I never knew my great uncle Barton Kestle. He disappeared before I was born. He belongs, too, to a disappeared world of typewriters and teacups. In old family photographs he is captured in profile, always off to the side, distant, blurred, as though trying to escape the camera.
On a Saturday night in March 1954, he boarded a train and was never seen again. I suppose that he dreamed of escape; who doesn’t? Who didn’t? Who hasn’t? I myself once vanished in the woods for three days, and when I came back to the world, I had no memory, but was carrying a broken music box. Barton Kestle was the ghost of my childhood. I found him everywhere and nowhere at once. He was no longer the quiet museum curator trapped in black-and-white pictures. He was the one who grabbed Eichmann on Garibaldi Street. He broke up Richard Burton and Elizabeth Taylor. He was a spy. He went to Hollywood. He was writing mystery novels in Paris. He invented invisible ink. I was certain so many times that I saw his face—on the street, on television, in a crowd. And then he was gone.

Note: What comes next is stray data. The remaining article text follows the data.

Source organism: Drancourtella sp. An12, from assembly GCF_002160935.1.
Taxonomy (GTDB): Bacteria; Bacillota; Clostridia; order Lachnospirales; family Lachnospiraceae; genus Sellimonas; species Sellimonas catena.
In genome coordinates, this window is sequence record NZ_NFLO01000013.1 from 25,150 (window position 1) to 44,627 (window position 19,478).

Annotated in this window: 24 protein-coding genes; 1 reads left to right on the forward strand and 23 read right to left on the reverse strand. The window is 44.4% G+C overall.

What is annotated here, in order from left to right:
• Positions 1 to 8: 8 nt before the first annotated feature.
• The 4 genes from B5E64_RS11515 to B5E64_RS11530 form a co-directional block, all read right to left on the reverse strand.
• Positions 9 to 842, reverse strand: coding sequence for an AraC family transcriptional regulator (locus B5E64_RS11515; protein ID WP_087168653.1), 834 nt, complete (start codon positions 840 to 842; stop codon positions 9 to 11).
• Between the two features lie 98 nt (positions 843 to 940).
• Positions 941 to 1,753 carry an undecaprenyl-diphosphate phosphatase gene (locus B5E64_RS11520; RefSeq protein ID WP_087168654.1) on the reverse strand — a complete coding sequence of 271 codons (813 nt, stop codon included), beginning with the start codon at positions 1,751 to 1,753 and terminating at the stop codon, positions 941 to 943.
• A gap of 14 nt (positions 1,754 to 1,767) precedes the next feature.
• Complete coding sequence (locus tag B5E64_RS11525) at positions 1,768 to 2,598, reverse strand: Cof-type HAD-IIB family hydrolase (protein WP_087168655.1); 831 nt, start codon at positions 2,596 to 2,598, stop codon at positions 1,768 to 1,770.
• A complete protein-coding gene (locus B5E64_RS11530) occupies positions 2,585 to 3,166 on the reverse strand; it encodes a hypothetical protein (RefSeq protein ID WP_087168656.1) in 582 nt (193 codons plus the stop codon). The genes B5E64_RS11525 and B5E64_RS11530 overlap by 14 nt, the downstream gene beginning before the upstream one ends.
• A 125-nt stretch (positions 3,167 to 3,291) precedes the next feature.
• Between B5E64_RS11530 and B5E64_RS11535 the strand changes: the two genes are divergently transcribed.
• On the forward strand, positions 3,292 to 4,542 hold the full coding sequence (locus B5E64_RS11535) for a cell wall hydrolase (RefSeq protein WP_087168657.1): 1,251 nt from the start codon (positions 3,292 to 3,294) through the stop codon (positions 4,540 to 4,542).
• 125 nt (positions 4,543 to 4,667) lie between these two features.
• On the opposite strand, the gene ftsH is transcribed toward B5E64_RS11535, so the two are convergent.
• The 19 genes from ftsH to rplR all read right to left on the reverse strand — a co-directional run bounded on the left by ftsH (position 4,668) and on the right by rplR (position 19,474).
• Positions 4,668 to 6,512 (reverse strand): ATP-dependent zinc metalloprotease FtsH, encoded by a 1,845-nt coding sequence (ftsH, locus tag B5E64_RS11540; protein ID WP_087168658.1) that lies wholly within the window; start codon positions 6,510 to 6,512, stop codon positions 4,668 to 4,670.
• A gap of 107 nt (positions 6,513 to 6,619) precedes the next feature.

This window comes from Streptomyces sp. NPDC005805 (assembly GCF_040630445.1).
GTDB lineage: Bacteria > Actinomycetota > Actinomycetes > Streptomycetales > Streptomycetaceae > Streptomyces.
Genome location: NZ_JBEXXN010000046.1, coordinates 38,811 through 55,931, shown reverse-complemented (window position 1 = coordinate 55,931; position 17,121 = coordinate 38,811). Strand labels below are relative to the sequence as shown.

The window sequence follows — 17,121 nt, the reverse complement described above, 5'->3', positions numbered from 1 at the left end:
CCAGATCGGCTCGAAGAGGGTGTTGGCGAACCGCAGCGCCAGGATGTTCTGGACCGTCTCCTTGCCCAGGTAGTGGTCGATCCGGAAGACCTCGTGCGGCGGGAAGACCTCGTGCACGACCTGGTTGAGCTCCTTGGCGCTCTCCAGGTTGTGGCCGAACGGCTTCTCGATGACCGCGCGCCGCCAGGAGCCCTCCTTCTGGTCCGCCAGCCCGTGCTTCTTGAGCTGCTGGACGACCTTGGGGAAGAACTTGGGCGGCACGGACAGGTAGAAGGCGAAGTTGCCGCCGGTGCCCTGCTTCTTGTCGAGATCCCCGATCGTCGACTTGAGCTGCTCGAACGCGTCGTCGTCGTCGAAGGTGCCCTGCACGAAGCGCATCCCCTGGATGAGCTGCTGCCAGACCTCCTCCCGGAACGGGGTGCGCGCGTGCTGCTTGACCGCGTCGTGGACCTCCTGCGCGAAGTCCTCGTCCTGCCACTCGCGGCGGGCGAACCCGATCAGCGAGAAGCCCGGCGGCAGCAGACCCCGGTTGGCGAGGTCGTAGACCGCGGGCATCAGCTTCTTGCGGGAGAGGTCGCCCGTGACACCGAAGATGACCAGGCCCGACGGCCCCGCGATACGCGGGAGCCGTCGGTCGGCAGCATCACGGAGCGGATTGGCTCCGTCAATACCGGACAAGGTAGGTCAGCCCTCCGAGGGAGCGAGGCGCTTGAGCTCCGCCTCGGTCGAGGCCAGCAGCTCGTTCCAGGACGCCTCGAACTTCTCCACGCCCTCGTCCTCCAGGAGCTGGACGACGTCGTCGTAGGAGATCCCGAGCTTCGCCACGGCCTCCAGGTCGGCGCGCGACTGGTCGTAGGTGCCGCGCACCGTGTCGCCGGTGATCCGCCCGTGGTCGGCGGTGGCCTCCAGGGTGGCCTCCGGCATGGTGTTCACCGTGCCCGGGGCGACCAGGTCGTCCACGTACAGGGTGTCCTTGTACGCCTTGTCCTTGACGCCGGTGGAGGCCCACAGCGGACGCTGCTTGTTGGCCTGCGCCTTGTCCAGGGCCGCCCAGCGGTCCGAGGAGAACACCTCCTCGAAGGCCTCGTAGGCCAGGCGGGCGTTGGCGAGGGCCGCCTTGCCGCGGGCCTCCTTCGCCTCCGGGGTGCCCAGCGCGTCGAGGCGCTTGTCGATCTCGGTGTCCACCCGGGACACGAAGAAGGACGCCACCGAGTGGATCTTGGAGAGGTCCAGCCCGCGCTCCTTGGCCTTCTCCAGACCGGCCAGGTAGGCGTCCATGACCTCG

When the Curator’s Office was discovered in a renovation of the museum in 2011—uncovered, really, as a walled-up city at an archeological dig—the artifacts of his life were found preserved: an umbrella, a magnifying glass, a stopped clock. I confess: I wanted to find a clue to his disappearance. I found instead a pair of galoshes, a novel by Henry James, a black telephone, a ball of twine, and a box of chocolate creams. I found the chalk outline around a missing person.
The curator’s room is a box that does not open or close. It proves that a life can be measured out in a coffee spoon or misplaced like a train ticket. The clock in the curator’s office is still right twice a day. There is a secret that even time will not tell. There is an art to absence. And you can walk through any doorway into a story. Here then is the absence of Barton Kestle.
Norah Labiner is the author, most recently, of Let the Dark Flower Blossom, a literary murder mystery about writers who do monstrous things, published by Coffee House Press in 2013.